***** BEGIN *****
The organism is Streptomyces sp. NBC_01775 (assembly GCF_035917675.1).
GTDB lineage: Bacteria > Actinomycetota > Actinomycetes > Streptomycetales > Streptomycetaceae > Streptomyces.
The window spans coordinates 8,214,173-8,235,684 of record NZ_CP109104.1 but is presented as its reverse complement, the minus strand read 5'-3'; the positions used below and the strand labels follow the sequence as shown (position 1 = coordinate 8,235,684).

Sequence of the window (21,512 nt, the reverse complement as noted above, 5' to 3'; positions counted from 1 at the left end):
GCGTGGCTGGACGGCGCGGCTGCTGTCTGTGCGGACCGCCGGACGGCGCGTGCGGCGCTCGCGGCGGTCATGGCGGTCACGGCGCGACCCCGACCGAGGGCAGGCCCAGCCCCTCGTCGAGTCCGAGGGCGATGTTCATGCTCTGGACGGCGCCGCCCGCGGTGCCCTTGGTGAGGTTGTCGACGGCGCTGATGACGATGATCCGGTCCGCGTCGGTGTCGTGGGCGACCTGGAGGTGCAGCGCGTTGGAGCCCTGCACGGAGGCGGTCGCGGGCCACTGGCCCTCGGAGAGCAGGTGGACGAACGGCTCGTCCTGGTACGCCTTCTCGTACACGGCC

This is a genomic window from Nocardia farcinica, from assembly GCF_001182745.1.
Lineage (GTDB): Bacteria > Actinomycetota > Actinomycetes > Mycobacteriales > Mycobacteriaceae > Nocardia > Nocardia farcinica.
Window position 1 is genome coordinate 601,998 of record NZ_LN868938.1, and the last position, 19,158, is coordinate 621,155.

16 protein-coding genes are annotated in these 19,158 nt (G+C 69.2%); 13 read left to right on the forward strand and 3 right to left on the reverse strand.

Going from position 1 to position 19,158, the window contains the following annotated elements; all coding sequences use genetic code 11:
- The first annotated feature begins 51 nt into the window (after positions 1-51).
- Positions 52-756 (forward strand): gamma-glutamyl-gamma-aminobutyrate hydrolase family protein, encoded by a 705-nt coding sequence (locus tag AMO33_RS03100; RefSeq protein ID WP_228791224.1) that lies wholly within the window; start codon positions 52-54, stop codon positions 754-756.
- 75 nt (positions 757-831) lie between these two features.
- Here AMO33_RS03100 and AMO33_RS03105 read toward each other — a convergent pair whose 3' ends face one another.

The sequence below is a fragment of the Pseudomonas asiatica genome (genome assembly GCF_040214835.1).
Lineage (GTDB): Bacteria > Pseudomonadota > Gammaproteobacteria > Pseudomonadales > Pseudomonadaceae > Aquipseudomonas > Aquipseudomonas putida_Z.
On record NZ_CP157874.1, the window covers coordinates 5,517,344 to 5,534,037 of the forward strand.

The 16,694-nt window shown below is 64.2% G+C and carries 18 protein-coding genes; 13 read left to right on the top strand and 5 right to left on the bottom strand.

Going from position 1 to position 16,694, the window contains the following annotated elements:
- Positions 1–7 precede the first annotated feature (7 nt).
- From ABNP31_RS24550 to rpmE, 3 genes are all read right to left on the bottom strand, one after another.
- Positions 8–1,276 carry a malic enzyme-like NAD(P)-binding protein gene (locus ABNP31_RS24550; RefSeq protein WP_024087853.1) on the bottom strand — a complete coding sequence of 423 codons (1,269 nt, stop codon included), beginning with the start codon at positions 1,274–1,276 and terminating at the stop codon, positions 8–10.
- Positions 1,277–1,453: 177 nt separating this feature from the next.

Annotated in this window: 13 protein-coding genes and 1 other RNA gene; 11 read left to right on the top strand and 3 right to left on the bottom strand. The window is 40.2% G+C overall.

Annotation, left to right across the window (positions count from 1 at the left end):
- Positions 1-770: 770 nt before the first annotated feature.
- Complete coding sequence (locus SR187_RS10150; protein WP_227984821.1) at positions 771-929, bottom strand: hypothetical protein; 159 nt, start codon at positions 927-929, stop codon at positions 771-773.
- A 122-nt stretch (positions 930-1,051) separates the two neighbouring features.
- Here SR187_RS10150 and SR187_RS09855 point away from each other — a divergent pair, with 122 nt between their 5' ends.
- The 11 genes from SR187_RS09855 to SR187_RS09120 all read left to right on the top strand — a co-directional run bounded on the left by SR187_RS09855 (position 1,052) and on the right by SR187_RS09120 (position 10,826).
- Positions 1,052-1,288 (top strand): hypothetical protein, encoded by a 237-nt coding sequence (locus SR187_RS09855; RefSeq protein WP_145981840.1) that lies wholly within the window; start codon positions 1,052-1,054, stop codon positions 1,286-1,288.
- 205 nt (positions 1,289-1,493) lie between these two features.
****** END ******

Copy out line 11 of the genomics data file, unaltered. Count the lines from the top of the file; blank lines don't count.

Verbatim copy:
- The first annotated feature begins 51 nt into the window (after positions 1-51).